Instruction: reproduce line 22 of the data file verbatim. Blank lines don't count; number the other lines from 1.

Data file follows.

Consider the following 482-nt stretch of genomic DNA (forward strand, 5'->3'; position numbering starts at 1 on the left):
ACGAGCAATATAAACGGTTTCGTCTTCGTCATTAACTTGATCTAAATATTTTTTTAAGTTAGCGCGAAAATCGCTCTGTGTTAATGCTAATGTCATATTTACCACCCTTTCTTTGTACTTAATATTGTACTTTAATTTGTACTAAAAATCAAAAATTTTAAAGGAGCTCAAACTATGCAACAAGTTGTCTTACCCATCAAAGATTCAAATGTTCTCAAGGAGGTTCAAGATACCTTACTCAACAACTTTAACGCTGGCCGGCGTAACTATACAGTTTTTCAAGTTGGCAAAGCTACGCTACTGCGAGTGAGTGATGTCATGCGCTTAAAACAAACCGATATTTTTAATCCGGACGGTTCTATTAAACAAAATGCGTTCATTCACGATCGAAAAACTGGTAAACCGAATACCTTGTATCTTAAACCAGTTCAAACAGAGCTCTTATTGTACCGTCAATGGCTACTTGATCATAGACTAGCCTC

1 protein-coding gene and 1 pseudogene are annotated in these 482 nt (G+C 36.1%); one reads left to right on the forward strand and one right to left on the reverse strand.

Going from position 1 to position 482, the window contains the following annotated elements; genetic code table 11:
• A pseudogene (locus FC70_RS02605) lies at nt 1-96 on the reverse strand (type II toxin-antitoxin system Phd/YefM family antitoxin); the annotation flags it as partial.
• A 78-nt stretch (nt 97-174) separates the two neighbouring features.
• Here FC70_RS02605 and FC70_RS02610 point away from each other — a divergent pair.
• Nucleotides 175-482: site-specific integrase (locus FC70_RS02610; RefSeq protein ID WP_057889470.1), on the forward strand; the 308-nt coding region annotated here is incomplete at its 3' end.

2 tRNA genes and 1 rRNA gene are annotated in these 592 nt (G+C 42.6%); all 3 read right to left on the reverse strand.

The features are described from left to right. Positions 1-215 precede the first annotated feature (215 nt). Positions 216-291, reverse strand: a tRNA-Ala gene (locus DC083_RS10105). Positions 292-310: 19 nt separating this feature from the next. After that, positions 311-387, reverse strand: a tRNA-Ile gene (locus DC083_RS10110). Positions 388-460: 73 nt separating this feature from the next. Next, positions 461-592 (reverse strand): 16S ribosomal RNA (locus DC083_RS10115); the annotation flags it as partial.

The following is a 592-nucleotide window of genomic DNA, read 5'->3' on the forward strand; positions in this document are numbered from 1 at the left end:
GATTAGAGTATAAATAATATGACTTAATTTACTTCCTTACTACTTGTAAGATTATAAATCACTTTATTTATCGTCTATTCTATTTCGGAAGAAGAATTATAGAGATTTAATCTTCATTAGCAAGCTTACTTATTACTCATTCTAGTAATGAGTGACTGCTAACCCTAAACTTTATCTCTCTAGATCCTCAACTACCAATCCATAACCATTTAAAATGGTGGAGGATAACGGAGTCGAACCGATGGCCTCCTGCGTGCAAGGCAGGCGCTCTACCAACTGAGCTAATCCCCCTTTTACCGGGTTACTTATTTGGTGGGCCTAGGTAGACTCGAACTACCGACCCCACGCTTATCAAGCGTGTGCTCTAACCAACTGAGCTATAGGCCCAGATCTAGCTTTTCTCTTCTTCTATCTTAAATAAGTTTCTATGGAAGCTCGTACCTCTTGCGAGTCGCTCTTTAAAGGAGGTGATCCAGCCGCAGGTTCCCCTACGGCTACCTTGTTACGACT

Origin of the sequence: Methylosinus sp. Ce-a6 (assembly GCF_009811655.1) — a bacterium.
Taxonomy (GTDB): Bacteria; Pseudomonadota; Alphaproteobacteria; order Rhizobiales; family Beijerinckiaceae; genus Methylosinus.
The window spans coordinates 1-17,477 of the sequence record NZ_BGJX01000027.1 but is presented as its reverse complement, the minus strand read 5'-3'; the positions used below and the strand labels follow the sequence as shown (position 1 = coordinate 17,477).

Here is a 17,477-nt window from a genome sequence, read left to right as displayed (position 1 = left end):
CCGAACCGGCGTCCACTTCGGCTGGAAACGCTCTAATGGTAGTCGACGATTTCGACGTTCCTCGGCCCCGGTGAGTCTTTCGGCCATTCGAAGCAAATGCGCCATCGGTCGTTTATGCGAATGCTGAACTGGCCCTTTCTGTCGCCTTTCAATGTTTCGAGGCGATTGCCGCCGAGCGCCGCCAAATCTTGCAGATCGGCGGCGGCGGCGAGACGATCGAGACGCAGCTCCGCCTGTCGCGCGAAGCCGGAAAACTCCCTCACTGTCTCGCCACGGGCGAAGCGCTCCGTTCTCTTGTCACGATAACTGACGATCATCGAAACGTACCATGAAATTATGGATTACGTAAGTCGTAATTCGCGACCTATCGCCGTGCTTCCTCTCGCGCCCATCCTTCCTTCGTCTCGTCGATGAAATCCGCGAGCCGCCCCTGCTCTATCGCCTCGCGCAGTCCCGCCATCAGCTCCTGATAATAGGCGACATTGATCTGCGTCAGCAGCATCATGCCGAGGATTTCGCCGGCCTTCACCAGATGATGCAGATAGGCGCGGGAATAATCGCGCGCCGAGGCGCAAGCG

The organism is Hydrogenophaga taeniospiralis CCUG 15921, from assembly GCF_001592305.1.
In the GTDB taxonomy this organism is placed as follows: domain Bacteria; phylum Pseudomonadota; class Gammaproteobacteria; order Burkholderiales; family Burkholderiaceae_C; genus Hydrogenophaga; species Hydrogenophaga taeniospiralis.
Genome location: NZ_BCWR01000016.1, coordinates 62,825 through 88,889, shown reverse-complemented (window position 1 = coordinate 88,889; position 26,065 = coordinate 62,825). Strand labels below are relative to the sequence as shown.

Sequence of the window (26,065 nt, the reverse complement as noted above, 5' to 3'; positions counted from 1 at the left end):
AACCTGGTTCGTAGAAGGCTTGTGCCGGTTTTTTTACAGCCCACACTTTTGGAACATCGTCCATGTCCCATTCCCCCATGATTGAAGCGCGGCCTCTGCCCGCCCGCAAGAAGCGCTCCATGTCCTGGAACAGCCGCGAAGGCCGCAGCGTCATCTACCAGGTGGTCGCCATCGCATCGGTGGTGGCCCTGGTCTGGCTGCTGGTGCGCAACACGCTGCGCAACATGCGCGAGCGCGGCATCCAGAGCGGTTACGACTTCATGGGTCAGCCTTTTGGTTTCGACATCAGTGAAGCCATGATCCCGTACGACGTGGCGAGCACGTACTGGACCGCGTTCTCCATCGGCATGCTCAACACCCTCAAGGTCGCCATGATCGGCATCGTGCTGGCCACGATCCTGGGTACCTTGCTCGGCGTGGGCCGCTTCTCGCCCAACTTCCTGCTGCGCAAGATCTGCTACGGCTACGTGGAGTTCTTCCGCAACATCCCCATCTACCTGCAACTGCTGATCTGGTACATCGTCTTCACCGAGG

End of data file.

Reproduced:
AACCTGGTTCGTAGAAGGCTTGTGCCGGTTTTTTTACAGCCCACACTTTTGGAACATCGTCCATGTCCCATTCCCCCATGATTGAAGCGCGGCCTCTGCCCGCCCGCAAGAAGCGCTCCATGTCCTGGAACAGCCGCGAAGGCCGCAGCGTCATCTACCAGGTGGTCGCCATCGCATCGGTGGTGGCCCTGGTCTGGCTGCTGGTGCGCAACACGCTGCGCAACATGCGCGAGCGCGGCATCCAGAGCGGTTACGACTTCATGGGTCAGCCTTTTGGTTTCGACATCAGTGAAGCCATGATCCCGTACGACGTGGCGAGCACGTACTGGACCGCGTTCTCCATCGGCATGCTCAACACCCTCAAGGTCGCCATGATCGGCATCGTGCTGGCCACGATCCTGGGTACCTTGCTCGGCGTGGGCCGCTTCTCGCCCAACTTCCTGCTGCGCAAGATCTGCTACGGCTACGTGGAGTTCTTCCGCAACATCCCCATCTACCTGCAACTGCTGATCTGGTACATCGTCTTCACCGAGG